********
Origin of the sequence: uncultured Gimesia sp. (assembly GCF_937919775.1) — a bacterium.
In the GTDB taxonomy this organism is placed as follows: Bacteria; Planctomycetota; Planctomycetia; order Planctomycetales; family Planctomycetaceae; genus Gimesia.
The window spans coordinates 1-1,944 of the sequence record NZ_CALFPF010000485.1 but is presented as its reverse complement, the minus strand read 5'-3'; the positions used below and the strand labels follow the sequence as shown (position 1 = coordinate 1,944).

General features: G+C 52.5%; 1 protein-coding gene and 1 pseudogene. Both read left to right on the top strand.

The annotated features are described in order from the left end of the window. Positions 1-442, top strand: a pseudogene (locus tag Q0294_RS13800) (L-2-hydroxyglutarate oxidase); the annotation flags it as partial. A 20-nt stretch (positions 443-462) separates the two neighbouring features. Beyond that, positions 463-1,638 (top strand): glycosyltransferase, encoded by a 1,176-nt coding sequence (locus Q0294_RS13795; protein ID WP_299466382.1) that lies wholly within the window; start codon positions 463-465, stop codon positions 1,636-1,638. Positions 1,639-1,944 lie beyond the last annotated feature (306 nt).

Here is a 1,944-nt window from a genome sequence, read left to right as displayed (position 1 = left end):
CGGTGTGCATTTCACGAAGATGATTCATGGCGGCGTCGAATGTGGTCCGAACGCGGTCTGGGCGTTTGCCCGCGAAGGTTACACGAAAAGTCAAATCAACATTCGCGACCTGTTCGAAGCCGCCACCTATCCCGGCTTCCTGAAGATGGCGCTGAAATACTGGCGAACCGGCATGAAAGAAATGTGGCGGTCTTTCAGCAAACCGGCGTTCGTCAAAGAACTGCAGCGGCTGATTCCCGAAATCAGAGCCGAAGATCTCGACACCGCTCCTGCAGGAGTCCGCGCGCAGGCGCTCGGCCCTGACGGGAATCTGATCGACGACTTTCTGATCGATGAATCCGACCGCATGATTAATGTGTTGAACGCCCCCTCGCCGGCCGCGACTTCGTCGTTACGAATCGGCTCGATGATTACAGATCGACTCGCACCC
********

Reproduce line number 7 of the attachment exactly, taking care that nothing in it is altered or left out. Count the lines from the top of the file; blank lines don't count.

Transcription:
CGGTGTGCATTTCACGAAGATGATTCATGGCGGCGTCGAATGTGGTCCGAACGCGGTCTGGGCGTTTGCCCGCGAAGGTTACACGAAAAGTCAAATCAACATTCGCGACCTGTTCGAAGCCGCCACCTATCCCGGCTTCCTGAAGATGGCGCTGAAATACTGGCGAACCGGCATGAAAGAAATGTGGCGGTCTTTCAGCAAACCGGCGTTCGTCAAAGAACTGCAGCGGCTGATTCCCGAAATCAGAGCCGAAGATCTCGACACCGCTCCTGCAGGAGTCCGCGCGCAGGCGCTCGGCCCTGACGGGAATCTGATCGACGACTTTCTGATCGATGAATCCGACCGCATGATTAATGTGTTGAACGCCCCCTCGCCGGCCGCGACTTCGTCGTTACGAATCGGCTCGATGATTACAGATCGACTCGCACCC